Culinary Arts

What Is Cardamom? Benefits and Uses of Cardamom Spice

Written by MasterClass

Apr 24, 2019 • 2 min read

Few flavors in this world stack up to the aromatic complexity of cardamom. Nicknamed the “queen of spices,” it has the power to enliven a baked good, to provide a lush backbone to cup after cup of milky, sweet tea, and to temper heat with a mellow hint of something in bloom.


What Is Cardamom?

Cardamom is a spice in the ginger family (Zingiberaceae) recognizable by its trigonal pod husks containing small black seeds. While native to subtropical Asia and a prominent ingredient in Indian cuisine, modern-day cardamom is also produced in Guatemala, Malaysia, and Tanzania. It is sold in whole pods, shelled whole seeds, or in powdered form.

2 Main Types of Cardamom

As one of the more expensive spices by weight (only saffron and vanilla rank higher) cardamom can be found in two main varieties: green cardamom and black cardamom.

  1. The green pods, elettaria cardamomum, also known as “true cardamom,” have the characteristics most recognized as cardamom flavor: an herbal warmth like a fragrant cross between eucalyptus, mint, and pepper—more citrusy than fennel and sweeter than cumin.
  2. While not as immediately pungent, black cardamom, with its duskier brown pods, mimics and dials down the flavor profile of green cardamom pods with an added hint of bark and smoke.

What's the Difference Between Cardamom Pods and Ground Cardamom?

Whole cardamom pods feature intact clumps of hard, crunchy cardamom seeds, which are typically crushed in a mortar and pestle to separate them from the outer skin. While some preparations like rice dishes or pastries call for the single seeds, the entire crushed seed pod can be added to a pot of chai to impart its full flavor before being strained out with the rest of the loose tea and other spices.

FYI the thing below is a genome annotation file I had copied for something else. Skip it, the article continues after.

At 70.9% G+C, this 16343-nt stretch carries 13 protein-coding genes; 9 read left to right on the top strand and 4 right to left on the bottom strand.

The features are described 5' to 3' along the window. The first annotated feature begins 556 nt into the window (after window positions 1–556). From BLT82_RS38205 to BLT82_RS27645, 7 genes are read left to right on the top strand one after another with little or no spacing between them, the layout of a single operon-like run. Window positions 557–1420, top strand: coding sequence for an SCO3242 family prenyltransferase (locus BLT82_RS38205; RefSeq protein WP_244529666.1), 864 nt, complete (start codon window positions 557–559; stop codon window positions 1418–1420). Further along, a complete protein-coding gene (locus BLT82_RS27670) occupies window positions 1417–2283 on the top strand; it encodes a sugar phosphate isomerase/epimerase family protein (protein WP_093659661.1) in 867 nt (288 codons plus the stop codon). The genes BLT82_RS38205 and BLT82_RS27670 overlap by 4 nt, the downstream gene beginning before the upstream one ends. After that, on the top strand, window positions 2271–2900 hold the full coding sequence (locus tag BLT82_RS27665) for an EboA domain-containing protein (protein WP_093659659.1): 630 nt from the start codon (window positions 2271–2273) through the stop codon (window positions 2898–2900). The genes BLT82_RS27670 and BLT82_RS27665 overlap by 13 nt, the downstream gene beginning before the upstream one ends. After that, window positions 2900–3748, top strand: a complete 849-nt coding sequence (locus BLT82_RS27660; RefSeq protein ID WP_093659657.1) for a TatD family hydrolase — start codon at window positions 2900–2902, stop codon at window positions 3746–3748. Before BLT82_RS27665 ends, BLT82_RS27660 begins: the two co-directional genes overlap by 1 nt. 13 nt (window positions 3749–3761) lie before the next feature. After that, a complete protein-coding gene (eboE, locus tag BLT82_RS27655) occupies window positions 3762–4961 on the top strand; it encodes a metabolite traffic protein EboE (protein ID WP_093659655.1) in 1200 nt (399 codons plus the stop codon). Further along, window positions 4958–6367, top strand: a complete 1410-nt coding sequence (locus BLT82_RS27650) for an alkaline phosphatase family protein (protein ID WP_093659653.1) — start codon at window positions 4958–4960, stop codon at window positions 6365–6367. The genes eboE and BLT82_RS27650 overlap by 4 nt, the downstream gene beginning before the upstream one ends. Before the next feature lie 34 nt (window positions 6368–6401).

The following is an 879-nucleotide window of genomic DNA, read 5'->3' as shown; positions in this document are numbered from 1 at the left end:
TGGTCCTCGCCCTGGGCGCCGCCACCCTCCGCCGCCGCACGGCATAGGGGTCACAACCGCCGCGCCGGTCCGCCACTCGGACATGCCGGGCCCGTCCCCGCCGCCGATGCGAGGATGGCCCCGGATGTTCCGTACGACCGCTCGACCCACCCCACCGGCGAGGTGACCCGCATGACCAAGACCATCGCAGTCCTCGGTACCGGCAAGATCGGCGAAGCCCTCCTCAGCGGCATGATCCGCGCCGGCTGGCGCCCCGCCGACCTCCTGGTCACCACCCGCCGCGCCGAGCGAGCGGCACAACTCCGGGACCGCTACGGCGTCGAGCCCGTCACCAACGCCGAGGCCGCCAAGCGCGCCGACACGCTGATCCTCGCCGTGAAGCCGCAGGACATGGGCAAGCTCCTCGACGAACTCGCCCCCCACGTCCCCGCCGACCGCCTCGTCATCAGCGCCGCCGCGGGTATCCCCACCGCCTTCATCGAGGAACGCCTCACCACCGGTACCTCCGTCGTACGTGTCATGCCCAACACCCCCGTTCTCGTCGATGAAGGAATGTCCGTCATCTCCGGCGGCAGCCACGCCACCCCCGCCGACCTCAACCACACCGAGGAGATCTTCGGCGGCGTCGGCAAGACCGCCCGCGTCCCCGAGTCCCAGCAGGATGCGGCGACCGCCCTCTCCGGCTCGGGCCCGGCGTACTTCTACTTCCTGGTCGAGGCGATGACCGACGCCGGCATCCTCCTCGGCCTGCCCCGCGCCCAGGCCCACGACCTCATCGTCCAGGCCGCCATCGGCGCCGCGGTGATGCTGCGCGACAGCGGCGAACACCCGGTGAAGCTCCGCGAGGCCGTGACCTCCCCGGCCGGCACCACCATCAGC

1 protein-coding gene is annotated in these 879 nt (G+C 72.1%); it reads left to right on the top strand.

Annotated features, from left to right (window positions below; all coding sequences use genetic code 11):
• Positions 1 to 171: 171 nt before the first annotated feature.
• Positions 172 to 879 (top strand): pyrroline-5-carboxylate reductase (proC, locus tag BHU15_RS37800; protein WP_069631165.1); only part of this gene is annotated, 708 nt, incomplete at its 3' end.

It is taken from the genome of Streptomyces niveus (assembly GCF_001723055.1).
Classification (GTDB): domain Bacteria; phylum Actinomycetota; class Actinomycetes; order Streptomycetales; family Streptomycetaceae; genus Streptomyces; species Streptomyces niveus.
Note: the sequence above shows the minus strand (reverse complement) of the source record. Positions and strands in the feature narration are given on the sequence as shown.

Cardamom powder is dried and ground cardamom seeds—cardamom powders that incorporate the whole pods into the grind are usually considered lesser quality. Because most of cardamom’s fragrant essential oils are contained in the seeds, they lose potency fairly quickly once ground, so it’s best to use it as close to the purchase date as possible.

Spice Blends That Use Cardamom

Because it plays nice with things like cinnamon and clove, cardamom is featured in both garam masala and masala chai—two customizable spice blends that play an invaluable day-to-day role in Indian kitchens, but it also makes appearances in Moroccan seven-spice blends, some Thai curry pastes, Lebanese baharat, and Turkish coffee.

Sweet and Savory Recipes that Use Cardamom

Both types of cardamom are used in savory and sweet dishes from Middle Eastern to Scandinavian cuisine.

  • Sweet. Know what’s great with cardamom? Apple pie, or a stone fruit galette: add a teaspoon or two of cardamom in your next spiced fruit filling to add character and cut through any heavy sweetness. Swedish sweet buns, kardemmummbullar, or Finnish pulla are both baked goods studded with cardamom seeds that crunch enjoyably undertooth and release a warm, spiced clarity onto the palate.
  • Savory. Similar to cumin, cardamom seeds are occasionally sprinkled throughout warm basmati rice for aromatic effect, and added to most curries in the form of garam masala. In Korea, cardamom is used with unripe plums and sandalwood in a tea called jeho-tang. It’s an unexpected addition to marinades, especially for meats like lamb. Find Chef Gordon Ramsay’s perfect rack of lamb recipe here.

Health Benefits of Cardamom

While colloquially known as a breath freshener and digestive aid in both Chinese and Ayurvedic medicine, the health benefits of cardamom have been shown to help lower blood pressure and manage blood sugar thanks to its high magnesium levels.